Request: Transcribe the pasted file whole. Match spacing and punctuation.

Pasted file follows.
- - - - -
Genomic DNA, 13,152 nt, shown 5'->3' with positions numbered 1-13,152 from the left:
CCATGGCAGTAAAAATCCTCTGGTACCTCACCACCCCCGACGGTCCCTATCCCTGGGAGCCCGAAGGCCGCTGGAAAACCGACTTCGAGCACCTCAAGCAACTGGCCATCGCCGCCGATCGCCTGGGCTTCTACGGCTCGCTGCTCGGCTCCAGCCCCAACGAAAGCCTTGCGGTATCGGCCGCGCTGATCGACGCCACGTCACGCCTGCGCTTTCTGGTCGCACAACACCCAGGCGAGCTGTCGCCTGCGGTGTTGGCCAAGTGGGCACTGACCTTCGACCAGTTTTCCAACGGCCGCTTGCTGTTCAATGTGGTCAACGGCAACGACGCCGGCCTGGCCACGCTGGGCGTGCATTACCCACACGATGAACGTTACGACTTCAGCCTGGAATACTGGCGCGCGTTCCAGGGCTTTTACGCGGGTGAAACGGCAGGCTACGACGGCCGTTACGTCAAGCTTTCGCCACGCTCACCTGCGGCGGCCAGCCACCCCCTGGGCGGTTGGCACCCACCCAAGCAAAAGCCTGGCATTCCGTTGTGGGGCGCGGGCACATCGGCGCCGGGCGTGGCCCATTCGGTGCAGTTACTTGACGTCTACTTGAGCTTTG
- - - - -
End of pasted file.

Genomic DNA, 13,152 nt, shown 5'->3' with positions numbered 1-13,152 from the left:
CCATGGCAGTAAAAATCCTCTGGTACCTCACCACCCCCGACGGTCCCTATCCCTGGGAGCCCGAAGGCCGCTGGAAAACCGACTTCGAGCACCTCAAGCAACTGGCCATCGCCGCCGATCGCCTGGGCTTCTACGGCTCGCTGCTCGGCTCCAGCCCCAACGAAAGCCTTGCGGTATCGGCCGCGCTGATCGACGCCACGTCACGCCTGCGCTTTCTGGTCGCACAACACCCAGGCGAGCTGTCGCCTGCGGTGTTGGCCAAGTGGGCACTGACCTTCGACCAGTTTTCCAACGGCCGCTTGCTGTTCAATGTGGTCAACGGCAACGACGCCGGCCTGGCCACGCTGGGCGTGCATTACCCACACGATGAACGTTACGACTTCAGCCTGGAATACTGGCGCGCGTTCCAGGGCTTTTACGCGGGTGAAACGGCAGGCTACGACGGCCGTTACGTCAAGCTTTCGCCACGCTCACCTGCGGCGGCCAGCCACCCCCTGGGCGGTTGGCACCCACCCAAGCAAAAGCCTGGCATTCCGTTGTGGGGCGCGGGCACATCGGCGCCGGGCGTGGCCCATTCGGTGCAGTTACTTGACGTCTACTTGAGCTTTG